WEDNESDAY, Dec. 23, 2020 (HealthDay News)
Vasectomy reversal is as viable in men over 50 as in those who are younger, a new study says.
About 20% of American men who have a vasectomy want to father children in the future, and about 6% will seek a vasectomy reversal, previous research shows.
However, it’s been unclear how a man’s age may affect his chance for a successful reversal.
To find out, researchers analyzed the outcomes of vasectomy reversal in about 3,000 men older than 50 (average age: 54) and 350 younger men (average age: 39). All of their procedures were performed by one surgeon.
After vasectomy reversal, the partners of 33.4% of the younger men and 26.1% of the older men got pregnant.
The study found that the chances of pregnancy were better when the woman was under 35 and/or the man had had his vasectomy fewer than 10 years before. The odds were lower if the man smoked.
“When we did a statistical analysis, and examined all these other factors involved, the data showed that age had no bearing on success,” said study lead investigator Dr. Mary Samplaski, a specialist who treats male infertility at Keck Medicine of the University of Southern California.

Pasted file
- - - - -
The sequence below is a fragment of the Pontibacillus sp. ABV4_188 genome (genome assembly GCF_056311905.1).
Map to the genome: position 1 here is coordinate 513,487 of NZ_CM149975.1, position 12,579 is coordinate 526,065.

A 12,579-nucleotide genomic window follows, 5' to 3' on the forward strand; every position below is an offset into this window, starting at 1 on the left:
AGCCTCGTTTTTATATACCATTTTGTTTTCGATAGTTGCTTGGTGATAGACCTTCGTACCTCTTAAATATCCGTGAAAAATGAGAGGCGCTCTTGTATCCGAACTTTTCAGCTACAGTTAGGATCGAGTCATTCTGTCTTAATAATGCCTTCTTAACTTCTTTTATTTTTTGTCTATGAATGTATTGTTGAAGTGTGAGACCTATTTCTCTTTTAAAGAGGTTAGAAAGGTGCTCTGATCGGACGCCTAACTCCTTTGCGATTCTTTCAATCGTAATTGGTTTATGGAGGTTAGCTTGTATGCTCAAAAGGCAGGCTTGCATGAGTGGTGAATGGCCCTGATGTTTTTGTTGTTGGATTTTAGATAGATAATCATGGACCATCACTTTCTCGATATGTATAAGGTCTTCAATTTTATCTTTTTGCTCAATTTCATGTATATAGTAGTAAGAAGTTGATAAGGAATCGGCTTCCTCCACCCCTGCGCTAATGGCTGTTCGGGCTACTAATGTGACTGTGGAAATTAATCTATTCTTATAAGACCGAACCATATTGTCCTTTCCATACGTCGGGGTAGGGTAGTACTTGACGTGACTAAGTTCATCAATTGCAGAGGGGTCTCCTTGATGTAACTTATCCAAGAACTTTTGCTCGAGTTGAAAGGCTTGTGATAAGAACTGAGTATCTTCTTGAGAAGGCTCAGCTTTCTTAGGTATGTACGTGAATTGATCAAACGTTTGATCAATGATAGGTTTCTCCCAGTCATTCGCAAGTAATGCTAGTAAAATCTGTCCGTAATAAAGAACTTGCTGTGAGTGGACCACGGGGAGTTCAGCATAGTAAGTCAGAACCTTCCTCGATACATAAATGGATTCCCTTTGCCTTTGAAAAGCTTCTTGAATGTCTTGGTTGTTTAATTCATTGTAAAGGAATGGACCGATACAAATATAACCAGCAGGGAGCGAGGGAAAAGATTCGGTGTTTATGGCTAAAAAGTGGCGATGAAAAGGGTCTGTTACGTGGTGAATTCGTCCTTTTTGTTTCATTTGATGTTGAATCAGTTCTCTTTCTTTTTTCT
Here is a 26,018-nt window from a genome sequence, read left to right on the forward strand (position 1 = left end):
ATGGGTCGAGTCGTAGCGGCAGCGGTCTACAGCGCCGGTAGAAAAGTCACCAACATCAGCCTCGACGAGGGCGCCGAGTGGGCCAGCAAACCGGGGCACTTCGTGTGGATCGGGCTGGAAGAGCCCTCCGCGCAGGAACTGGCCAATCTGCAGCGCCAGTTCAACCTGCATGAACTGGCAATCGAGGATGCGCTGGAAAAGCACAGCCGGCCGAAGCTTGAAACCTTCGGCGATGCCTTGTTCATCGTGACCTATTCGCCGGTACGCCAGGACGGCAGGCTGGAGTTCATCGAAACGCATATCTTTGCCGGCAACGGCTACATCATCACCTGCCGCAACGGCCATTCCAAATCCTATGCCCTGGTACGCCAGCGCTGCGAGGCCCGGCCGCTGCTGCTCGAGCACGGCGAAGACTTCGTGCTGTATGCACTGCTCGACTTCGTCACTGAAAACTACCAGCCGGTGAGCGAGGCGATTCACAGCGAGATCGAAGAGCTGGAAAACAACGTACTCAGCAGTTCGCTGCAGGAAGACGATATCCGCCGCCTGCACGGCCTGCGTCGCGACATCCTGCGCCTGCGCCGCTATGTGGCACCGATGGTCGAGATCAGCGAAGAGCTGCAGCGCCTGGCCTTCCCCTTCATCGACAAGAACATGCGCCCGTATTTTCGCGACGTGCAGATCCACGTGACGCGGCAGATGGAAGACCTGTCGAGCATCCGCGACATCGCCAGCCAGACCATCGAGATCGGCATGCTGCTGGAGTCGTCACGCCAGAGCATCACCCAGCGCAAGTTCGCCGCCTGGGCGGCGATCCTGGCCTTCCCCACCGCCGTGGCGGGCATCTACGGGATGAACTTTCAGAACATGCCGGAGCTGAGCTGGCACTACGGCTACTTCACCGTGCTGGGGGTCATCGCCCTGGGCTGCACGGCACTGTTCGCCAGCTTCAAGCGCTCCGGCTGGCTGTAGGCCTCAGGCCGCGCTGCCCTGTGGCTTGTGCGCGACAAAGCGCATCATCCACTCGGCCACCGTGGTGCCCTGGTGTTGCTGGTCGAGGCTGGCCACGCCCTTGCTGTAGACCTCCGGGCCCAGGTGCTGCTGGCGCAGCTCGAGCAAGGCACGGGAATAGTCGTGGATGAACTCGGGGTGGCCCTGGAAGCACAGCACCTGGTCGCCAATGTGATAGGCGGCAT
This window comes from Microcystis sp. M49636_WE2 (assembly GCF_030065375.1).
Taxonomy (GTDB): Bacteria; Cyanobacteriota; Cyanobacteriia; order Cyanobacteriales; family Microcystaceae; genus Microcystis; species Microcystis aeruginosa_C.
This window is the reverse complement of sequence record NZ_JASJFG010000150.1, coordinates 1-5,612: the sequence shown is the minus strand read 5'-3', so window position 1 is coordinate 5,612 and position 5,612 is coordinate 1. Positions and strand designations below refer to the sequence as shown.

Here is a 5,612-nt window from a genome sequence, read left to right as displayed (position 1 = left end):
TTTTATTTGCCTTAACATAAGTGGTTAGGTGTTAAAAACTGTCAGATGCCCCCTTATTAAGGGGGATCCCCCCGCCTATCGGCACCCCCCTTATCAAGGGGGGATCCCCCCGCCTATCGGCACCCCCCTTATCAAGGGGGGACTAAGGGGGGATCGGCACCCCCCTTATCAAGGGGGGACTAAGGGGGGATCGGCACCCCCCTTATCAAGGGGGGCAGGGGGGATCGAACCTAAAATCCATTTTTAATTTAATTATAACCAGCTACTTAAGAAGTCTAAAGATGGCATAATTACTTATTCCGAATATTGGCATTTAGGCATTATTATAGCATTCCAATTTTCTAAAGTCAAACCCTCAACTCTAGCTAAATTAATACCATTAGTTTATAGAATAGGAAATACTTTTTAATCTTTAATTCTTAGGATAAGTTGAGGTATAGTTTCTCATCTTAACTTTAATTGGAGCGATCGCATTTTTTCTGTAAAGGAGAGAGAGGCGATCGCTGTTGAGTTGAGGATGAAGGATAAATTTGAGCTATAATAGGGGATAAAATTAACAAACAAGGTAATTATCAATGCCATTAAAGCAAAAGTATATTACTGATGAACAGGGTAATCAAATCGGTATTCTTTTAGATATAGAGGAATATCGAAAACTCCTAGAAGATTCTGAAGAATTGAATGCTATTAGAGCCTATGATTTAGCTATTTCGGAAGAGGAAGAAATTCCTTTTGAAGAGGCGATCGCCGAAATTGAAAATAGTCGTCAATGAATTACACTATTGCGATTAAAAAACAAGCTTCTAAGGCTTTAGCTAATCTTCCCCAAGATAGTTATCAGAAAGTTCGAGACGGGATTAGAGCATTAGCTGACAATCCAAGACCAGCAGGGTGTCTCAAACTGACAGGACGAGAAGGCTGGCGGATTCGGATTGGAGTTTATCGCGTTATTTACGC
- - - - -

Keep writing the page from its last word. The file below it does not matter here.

Researchers noted that one reason older men in the study were statistically less successful than younger men in getting their partners pregnant was because older men tended to have older partners.
“These results are exciting for men looking to start families later in life who have had a vasectomy,” Samplaski said in a USC news release.
“This research is especially timely because anecdotally, fertility doctors are seeing an increase in the number of men interested in vasectomy reversals as couples focus on family planning during the COVID-19 pandemic,” she added.
IVF has risks, such as psychological distress and multiple births, and typically costs more than a reversal, making reversal a better choice for many couples, Samplaski said.
The findings were recently published in the journal Urology.
The Urology Care Foundation has more on vasectomy reversal.
SOURCE: Keck Medicine of the University of Southern California, news release, Dec. 17, 2020
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